Tomorrow I am going to meet with friends to talk about blogging. It is not easy to keep writing blogs over time. Some of it might be the knowledge that if you slow down and then stop blogging you may find out no one really cares. I recall a segment in one of Garrison Keillor’s CD’s (it was a tape when I first heard it), The Young Lutheran’s Guide to the Orchestra. He talks about hosting a university radio program on classical music. He took it on mostly to impress a girl he admired but had never spoken to. He screwed up his courage and asked her, one day, if she listened to the program and she said “All the time”. The next day the sound engineer told him there had been a transmitter problem and the show had basically not gone out over the waves for several months. And no listener had called in to ask why. In other words, no one missed him.
Blogging, is sort of like that. It might be fun while you do it but when you quit, well, unless you’ve got a special talent or topic or you’re a celebrity, no one misses you. That said, I am happy to share the little I know about blogging with others who plan to use the platform for good things. Their interest has piqued mine. I went so far as to change the picture from a winter scene (it hasn’t been winter for months) to one that looks like Gros Morne Park in Newfoundland at this time of year.
Since I haven’t blogged for so long I need to refresh my memory of how to do things and so will end with a totally unrelated (to the topic above) series of photos. We were on a road trip to Eastern Canada earlier this month. We logged 5700 km in two weeks traveling and sightseeing in New Brunswick, Prince Edward Island and Nova Scotia. Not long into the trip I started to take pictures of the salt and pepper shakers. Don’t ask me why. I wish I’d thought of it one day earlier as I missed the little white Eiffel Tower set in Edmundston, NB. And so, to the seasonings of the Maritime provinces.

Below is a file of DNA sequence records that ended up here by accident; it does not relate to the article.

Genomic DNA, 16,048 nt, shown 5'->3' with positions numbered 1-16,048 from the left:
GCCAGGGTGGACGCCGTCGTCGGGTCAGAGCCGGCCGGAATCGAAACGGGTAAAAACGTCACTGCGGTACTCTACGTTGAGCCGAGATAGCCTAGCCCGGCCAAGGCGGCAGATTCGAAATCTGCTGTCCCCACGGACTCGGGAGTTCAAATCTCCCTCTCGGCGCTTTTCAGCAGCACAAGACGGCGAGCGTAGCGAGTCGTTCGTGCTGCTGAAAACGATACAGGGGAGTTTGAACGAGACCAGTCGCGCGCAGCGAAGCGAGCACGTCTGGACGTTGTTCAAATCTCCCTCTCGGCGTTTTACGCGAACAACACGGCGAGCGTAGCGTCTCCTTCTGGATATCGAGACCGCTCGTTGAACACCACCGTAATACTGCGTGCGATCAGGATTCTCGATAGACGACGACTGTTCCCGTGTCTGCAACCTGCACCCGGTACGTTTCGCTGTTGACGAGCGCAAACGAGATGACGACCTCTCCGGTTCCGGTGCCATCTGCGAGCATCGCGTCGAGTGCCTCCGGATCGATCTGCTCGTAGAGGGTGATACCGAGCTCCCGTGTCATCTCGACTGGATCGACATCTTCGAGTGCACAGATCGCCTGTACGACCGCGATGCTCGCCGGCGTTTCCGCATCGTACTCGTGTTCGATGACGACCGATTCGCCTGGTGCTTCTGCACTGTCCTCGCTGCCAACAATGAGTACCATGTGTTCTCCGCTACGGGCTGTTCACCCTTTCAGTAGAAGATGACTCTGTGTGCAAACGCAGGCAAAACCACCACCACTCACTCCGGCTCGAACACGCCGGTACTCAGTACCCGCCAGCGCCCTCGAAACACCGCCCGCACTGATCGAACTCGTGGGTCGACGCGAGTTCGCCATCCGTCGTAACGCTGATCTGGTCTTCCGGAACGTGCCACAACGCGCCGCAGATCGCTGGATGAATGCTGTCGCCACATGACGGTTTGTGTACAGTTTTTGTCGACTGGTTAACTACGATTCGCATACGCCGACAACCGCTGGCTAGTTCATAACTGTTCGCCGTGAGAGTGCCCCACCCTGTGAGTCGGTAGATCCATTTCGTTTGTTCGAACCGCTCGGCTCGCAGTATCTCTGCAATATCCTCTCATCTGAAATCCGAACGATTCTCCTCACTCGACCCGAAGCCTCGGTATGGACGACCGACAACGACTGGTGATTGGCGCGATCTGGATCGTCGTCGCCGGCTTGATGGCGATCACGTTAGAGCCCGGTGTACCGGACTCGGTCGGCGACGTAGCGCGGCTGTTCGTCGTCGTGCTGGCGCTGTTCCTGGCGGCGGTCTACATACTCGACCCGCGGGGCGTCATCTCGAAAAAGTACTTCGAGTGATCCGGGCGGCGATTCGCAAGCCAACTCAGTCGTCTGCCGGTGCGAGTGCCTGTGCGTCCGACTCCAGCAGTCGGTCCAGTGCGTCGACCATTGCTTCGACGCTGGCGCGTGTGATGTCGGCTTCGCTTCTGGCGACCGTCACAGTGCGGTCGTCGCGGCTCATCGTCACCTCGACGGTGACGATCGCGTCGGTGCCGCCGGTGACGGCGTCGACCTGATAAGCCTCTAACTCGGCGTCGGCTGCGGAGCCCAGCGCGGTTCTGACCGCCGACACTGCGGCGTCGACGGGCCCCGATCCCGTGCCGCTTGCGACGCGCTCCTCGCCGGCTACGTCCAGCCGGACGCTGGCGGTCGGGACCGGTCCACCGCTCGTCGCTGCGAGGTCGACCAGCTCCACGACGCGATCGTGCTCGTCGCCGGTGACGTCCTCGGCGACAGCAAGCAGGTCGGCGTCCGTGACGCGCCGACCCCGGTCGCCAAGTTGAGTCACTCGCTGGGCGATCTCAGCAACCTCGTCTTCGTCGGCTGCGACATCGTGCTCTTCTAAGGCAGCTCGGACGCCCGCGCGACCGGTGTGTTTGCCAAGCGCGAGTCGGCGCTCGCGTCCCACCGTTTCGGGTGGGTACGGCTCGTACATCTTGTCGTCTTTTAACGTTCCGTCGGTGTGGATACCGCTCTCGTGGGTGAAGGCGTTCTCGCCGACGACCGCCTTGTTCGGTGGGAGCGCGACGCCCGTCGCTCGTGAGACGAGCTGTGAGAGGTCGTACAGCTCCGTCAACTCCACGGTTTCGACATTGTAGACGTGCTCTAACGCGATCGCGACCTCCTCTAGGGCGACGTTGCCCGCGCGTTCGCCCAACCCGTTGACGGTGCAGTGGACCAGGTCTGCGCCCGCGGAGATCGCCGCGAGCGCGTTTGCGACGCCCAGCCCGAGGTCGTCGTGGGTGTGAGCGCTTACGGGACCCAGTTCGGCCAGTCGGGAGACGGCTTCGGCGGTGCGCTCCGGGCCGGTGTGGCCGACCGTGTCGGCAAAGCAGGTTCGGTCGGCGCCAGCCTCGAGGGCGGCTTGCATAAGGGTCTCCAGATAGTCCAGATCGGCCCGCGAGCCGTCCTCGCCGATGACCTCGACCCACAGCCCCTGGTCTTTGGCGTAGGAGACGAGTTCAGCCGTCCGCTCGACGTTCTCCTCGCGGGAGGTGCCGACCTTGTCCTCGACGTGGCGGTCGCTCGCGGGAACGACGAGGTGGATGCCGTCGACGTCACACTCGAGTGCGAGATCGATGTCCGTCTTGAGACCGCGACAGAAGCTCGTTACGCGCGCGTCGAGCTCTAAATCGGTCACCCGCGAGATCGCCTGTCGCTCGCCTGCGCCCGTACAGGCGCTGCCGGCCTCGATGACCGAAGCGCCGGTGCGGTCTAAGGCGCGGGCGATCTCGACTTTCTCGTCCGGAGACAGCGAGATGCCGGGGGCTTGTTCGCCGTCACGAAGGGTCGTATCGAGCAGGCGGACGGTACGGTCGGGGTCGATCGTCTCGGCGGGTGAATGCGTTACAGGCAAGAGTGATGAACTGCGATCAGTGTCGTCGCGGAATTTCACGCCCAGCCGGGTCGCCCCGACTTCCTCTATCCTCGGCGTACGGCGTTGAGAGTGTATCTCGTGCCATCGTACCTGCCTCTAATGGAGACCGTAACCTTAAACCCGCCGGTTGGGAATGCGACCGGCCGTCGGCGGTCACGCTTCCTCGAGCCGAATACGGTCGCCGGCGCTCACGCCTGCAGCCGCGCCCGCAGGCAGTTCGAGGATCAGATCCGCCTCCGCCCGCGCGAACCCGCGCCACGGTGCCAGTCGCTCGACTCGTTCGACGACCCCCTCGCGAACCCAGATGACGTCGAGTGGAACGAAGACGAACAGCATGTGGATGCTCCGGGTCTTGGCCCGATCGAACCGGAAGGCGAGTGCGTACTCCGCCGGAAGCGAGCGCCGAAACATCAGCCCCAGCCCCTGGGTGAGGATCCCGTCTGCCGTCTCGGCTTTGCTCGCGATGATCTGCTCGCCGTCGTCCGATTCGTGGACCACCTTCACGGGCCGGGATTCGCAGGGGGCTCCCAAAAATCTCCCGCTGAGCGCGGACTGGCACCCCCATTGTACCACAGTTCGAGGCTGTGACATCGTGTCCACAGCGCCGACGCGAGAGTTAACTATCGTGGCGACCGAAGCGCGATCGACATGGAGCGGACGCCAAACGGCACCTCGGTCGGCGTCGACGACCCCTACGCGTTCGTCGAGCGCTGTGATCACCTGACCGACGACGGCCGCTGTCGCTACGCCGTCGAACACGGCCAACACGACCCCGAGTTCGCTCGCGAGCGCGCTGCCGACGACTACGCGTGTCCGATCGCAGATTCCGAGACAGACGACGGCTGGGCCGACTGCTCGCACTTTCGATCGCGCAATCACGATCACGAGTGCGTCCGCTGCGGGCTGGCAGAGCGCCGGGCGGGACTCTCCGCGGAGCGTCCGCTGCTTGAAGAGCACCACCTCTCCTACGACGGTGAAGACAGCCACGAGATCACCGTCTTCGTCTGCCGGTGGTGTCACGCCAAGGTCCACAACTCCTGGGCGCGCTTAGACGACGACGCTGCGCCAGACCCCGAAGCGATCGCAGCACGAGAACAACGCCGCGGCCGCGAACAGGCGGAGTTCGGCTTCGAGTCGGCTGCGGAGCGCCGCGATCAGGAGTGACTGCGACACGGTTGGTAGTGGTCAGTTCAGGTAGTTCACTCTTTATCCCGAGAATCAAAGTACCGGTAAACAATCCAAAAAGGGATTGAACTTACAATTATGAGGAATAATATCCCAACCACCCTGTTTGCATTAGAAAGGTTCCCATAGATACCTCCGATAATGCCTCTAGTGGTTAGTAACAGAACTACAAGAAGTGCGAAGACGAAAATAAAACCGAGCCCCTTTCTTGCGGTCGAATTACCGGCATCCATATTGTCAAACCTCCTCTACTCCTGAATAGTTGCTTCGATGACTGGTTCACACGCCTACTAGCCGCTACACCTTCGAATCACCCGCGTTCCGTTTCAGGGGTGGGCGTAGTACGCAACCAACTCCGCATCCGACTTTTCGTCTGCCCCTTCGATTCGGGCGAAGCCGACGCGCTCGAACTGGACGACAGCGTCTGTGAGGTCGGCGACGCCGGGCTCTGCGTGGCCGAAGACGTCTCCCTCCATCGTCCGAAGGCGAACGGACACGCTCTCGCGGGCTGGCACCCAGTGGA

And if there is anyone out there reading this, let me know.
There are those time-tested and quite hilarious jokes about a man or a dog walking into a bar. It’s a pretty bad segue but this blog thought started by a woman walking into a room. It was a waiting room in a doctor’s office and there was a cartoon poking fun at fishing through the world-wide web for health advice.
For those of us privileged to have ready access to the internet, we go there for all sorts of information and advice. When it comes to our health though it is a quagmire of information and websites. You can find someone who states they cured themselves by using a coffee enema or swears by a drug or swears the drug doesn’t work but chiropractic treatments are the answer. And it goes on and on.
Throughout our lives it’s important to stay active, engaged and to take care of ourselves. As we age, the odds are our health will change and there will be limitations and medical conditions that come with the territory. Yes there are credible websites and organizations you would tend to trust. But perhaps not as many as you might think. I have worked in health my entire career and for the better part of 20 years I worked in areas related to drug reviews and health technology assessment. While not a content expert I’ve worked with many who are and I have an understanding of the how/what/who of evidence based health information. I was very happy to see that McMaster University in London, Ontario launched an Optimal Aging portal recently. This short video tell you what you can expect if you access the portal.
Experts have reviewed information on a multitude of topics and they give you the straight goods on what the best available evidence spells out.
You can sign up for weekly email alerts or simply visit the portal and type in a topic. There are Recent Evidence Summaries that provide “Key messages from scientific research that’s ready to be acted on” and Recent Web Resource Ratings that are “Evaluations that tell you whether free health resources on the internet are based on scientific research”.